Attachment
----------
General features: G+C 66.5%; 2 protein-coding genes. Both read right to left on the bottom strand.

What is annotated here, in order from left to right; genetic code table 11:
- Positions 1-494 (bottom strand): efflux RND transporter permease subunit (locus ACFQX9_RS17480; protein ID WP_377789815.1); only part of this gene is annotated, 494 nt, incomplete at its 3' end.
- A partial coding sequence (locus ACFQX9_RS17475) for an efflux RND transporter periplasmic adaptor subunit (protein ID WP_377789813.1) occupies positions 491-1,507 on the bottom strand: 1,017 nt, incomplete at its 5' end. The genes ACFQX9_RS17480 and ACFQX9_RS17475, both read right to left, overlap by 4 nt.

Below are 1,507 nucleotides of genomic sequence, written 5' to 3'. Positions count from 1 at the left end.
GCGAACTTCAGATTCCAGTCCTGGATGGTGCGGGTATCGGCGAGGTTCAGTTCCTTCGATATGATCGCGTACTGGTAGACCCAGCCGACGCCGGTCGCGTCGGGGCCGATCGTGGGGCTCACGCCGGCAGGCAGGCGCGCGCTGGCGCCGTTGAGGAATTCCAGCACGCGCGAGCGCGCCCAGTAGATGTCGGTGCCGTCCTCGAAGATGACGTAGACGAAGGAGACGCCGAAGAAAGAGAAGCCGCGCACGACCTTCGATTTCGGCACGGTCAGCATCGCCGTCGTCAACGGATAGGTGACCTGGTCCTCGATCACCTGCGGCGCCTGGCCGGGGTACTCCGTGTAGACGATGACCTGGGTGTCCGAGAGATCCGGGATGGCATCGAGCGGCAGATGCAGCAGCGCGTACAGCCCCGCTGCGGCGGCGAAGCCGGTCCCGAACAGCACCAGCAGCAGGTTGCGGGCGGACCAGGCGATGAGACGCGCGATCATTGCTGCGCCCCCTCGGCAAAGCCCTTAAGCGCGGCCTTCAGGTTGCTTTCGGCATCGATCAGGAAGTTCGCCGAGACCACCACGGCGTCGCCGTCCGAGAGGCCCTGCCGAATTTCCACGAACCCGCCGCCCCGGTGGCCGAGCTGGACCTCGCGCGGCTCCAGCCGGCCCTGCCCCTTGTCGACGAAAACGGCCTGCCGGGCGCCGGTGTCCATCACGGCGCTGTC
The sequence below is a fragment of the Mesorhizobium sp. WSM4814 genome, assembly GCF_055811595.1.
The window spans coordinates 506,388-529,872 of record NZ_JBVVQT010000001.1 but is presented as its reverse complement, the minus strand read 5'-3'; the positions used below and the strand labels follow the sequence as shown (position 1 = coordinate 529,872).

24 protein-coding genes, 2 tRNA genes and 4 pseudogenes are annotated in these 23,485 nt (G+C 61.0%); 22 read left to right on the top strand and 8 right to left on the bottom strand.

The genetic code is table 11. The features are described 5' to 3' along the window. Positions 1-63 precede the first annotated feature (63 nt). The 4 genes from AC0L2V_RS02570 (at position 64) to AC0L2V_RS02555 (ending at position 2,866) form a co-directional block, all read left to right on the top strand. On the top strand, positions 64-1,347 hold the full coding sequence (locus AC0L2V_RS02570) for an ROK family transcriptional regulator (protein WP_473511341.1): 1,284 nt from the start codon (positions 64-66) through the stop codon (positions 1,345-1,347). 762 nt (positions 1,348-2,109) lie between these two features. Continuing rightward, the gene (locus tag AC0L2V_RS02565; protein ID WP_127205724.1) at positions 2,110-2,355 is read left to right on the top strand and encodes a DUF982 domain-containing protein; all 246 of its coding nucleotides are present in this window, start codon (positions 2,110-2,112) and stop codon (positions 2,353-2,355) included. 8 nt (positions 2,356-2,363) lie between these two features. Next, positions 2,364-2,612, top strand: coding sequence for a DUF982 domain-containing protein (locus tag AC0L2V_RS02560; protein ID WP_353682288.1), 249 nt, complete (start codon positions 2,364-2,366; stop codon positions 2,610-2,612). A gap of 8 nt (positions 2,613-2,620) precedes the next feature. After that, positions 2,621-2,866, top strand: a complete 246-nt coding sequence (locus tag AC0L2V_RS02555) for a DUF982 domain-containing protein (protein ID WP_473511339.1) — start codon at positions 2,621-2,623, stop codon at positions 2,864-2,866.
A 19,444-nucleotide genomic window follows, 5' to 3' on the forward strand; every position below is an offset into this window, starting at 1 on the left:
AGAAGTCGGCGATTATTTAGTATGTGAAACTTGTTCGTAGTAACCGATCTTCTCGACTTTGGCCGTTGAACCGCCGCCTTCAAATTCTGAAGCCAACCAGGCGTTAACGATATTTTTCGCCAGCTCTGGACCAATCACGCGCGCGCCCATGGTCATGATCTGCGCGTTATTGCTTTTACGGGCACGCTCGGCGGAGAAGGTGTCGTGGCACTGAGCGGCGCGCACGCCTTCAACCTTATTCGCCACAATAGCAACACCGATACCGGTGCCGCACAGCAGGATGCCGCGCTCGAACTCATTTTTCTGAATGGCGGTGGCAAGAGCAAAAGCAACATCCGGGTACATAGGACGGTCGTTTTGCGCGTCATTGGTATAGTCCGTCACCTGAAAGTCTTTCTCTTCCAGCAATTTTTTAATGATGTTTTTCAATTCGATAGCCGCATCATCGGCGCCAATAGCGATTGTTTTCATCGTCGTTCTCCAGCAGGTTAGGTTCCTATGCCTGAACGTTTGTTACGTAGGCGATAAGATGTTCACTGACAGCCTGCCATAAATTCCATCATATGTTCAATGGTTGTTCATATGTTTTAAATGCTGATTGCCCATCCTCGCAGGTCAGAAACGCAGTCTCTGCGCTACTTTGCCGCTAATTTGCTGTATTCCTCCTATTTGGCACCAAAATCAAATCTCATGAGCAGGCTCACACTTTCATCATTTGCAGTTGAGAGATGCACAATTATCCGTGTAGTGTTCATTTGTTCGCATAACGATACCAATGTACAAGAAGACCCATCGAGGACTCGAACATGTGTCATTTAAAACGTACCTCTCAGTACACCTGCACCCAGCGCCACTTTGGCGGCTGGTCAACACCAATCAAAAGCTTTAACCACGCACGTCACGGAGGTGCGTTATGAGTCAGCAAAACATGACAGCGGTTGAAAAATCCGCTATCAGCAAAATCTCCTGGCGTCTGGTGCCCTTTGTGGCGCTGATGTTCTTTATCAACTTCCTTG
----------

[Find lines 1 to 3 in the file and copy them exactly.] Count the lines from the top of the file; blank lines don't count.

General features: G+C 66.5%; 2 protein-coding genes. Both read right to left on the bottom strand.

What is annotated here, in order from left to right; genetic code table 11:
- Positions 1-494 (bottom strand): efflux RND transporter permease subunit (locus ACFQX9_RS17480; protein ID WP_377789815.1); only part of this gene is annotated, 494 nt, incomplete at its 3' end.